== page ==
Denmark has long been a world leader when it comes to liberal social reforms. It was the first country to legalise same sex marriage and pornography, and now it could become the first country in the world to ban circumcision.
A citizen's petition to outlaw non-medical circumcision under the age of 18 is currently before the parliament after it reached 50,000 signatures. Reaching 50,000 signatures means politicians will be forced to vote on whether parents should have the right to circumcise their sons (as in most countries, it is already illegal to circumcise girls).
Lena Nyhus, chair of Intact Denmark told ABC's Radio National that they are not lobbying for the banning of circumcision, but rather that adults should be able to make an informed decision about their own circumcision, rather than having it thrust upon them without their consent.
"It's not a petition to ban circumcision," she said. "It's a petition to protect the genital integrity and autonomy of children, regardless of gender. So all we're asking is for an 18-year age limit."
Lena says the current laws allowing circumcision are hypocritical.
"In Scandinavia, we have protected children's bodily integrity and autonomy for many years. For instance we don't allow physical discipline of children, and haven't allowed that for 20 years. So it's counter-intuitive if parents are allowed to raise children with scalpels when they're not allowed to smack their children.
"It's an infringement on the child's – and the person's – individual rights, and yes it can be cruel."
Lena says 80 per cent of the Danish public support the ban.
The swing against circumcision across the world has been a swift one, with the trend quickly becoming more of a niche choice for parents.
"Circumcision used to be routinely performed in Australia, with over 80 per cent of boys being circumcised in the 1950s for health and hygiene reasons," says Dr Aifric Boylan, GP and CEO of Qoctor, the quick online doctor.
"The Royal Australasian College of Physicians now recommends against routine circumcision, as they believe the potential complication rates generally outweigh the benefits. However, they state that it's reasonable for parents to weigh the pros and cons and make their own informed decision – that parental choice should be respected."
Most Australian parents are electing not to circumcise their sons. According to Medicare records, there were only 6309 newborn males circumcised in the 2016/17 financial year. That's around 4 per cent of baby boys born during that time, and around a quarter of the rate just a decade ago.
Jennifer Rimes, mum of two boys from Brisbane, says, "I think it should be banned, except for medical reasons. Why should parents be given the right to do that? Why cut off a perfect part of your baby? Just teach your son to wash properly and use condoms when having sex, and all the 'reasons' people offer up suddenly evaporate."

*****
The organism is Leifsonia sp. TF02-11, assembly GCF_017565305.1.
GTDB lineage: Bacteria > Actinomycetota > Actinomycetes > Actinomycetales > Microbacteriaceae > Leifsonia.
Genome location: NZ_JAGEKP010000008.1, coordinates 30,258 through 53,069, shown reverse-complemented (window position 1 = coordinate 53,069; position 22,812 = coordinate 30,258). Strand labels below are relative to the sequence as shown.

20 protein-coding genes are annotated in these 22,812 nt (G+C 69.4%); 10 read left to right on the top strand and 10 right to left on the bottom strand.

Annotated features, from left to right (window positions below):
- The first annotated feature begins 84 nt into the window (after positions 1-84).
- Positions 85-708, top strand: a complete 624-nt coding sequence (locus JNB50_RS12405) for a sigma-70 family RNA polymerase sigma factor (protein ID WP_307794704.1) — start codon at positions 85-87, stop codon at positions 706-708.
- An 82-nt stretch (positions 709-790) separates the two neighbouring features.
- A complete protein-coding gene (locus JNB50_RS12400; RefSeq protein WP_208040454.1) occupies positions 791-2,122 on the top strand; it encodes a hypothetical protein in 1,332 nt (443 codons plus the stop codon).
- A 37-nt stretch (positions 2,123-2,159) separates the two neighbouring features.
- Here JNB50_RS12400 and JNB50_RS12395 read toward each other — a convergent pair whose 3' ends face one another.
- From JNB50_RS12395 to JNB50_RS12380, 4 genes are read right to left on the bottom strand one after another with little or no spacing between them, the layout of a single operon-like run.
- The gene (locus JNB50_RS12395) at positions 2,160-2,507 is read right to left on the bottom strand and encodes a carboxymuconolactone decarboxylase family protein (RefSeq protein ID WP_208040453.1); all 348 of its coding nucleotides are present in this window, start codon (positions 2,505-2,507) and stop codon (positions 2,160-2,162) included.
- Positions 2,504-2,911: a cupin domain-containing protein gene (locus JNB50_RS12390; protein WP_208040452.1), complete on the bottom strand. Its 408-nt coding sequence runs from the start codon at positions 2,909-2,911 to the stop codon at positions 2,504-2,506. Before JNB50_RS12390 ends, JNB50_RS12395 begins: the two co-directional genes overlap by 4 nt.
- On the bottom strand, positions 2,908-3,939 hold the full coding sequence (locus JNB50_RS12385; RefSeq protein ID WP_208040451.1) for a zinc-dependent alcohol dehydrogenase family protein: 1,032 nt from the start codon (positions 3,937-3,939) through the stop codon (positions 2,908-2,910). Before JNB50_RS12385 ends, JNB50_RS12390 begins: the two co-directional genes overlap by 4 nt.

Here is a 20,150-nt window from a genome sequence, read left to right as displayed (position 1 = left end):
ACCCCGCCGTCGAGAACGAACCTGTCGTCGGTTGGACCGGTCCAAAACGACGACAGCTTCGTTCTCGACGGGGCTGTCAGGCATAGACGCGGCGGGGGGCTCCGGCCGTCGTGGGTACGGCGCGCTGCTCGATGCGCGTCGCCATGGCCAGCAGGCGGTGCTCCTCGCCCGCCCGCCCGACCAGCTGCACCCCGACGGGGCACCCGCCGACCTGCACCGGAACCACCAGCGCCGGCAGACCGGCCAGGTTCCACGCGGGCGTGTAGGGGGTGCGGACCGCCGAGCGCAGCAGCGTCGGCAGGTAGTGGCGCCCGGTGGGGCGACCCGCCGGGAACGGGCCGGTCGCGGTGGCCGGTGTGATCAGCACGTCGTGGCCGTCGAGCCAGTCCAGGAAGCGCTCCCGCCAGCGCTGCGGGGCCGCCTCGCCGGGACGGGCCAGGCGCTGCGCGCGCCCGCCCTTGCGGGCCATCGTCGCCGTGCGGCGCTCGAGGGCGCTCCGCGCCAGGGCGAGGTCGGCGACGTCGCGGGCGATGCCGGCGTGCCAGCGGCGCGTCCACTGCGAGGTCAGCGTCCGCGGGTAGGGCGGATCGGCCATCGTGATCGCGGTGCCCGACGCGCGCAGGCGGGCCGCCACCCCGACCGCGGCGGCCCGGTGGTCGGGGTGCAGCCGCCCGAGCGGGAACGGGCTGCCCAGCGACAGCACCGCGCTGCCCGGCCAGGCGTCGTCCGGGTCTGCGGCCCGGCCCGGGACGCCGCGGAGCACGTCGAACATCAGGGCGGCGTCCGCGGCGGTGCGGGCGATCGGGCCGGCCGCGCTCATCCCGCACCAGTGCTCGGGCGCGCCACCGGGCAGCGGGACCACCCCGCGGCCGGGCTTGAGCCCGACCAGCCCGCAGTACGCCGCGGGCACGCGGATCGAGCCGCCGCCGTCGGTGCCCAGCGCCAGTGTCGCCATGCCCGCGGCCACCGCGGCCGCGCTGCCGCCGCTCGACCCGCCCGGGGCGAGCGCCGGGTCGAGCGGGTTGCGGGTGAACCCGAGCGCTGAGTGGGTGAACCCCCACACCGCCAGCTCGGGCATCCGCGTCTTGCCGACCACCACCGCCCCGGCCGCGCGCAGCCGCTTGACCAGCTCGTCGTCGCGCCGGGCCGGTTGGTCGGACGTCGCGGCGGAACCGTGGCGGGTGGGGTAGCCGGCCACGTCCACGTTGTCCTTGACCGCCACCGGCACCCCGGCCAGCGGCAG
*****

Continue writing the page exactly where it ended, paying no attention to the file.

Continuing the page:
Mardi Hall, mum of one boy from Perth, says, "Do we allow parents to circumcise their daughters? No? Then why allow them to do it to their sons? No good reason that I can see."
Others think a ban is unnecessary.
"There is no reason to make it illegal," says Adelaide mother of two boys Sally Powell. "There is no evidence that shows circumcision does anything but help long-term health of boys and men. It should be left up to the parents."
Brisbane dad of one boy Jason Difranco says it should be a decision made by the parents. "If parents want to go with circumcision then they should be able to," he says. "This is a personal matter in families and it holds a powerful meaning for many families and their culture."
Dr Boylan says the medical benefits of circumcision are negligible, and that safe sex practices are a far more effective method of preventing STIs and rare conditions such as penile cancer. Equally, medical complications requiring circumcision are also rare.
"It's relatively uncommon for circumcision to be required for medical reasons," says Dr Boylan. Potential indications include recurrent balanitis (infection under the foreskin) or abnormal tightness of the foreskin (phimosis). However, in most cases these conditions can be treated without the need for an operation (for example, with topical steroid creams)."
The rest of the world will be watching as Denmark's parliament puts a ban on circumcision under 18 to the vote. Is it a matter of protecting the human rights of children, or should it be the choice of the parents?